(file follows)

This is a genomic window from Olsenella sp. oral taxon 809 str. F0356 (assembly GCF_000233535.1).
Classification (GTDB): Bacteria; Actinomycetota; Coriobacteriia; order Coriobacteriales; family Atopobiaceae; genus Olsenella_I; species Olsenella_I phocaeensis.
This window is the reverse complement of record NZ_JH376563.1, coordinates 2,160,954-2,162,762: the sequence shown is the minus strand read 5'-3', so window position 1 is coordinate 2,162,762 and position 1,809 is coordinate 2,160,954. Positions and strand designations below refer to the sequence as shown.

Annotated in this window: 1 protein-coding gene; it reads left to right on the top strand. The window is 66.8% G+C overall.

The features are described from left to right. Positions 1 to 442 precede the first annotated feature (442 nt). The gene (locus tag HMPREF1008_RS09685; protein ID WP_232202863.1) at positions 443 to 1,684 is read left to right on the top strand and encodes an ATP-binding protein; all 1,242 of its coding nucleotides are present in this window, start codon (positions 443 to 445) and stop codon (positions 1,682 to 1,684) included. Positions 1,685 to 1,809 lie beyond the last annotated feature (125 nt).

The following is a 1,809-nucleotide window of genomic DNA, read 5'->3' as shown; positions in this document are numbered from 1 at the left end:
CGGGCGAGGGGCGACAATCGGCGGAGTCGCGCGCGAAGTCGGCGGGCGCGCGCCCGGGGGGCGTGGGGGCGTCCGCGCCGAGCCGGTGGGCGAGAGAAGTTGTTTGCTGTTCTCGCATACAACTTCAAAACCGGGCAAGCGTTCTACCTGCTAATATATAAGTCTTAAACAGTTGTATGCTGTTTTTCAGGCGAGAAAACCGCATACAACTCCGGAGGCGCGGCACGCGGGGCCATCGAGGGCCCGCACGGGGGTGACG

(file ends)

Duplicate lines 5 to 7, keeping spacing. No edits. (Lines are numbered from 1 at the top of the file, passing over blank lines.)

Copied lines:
The features are described from left to right. Positions 1 to 442 precede the first annotated feature (442 nt). The gene (locus tag HMPREF1008_RS09685; protein ID WP_232202863.1) at positions 443 to 1,684 is read left to right on the top strand and encodes an ATP-binding protein; all 1,242 of its coding nucleotides are present in this window, start codon (positions 443 to 445) and stop codon (positions 1,682 to 1,684) included. Positions 1,685 to 1,809 lie beyond the last annotated feature (125 nt).

The following is a 1,809-nucleotide window of genomic DNA, read 5'->3' as shown; positions in this document are numbered from 1 at the left end:
CGGGCGAGGGGCGACAATCGGCGGAGTCGCGCGCGAAGTCGGCGGGCGCGCGCCCGGGGGGCGTGGGGGCGTCCGCGCCGAGCCGGTGGGCGAGAGAAGTTGTTTGCTGTTCTCGCATACAACTTCAAAACCGGGCAAGCGTTCTACCTGCTAATATATAAGTCTTAAACAGTTGTATGCTGTTTTTCAGGCGAGAAAACCGCATACAACTCCGGAGGCGCGGCACGCGGGGCCATCGAGGGCCCGCACGGGGGTGACG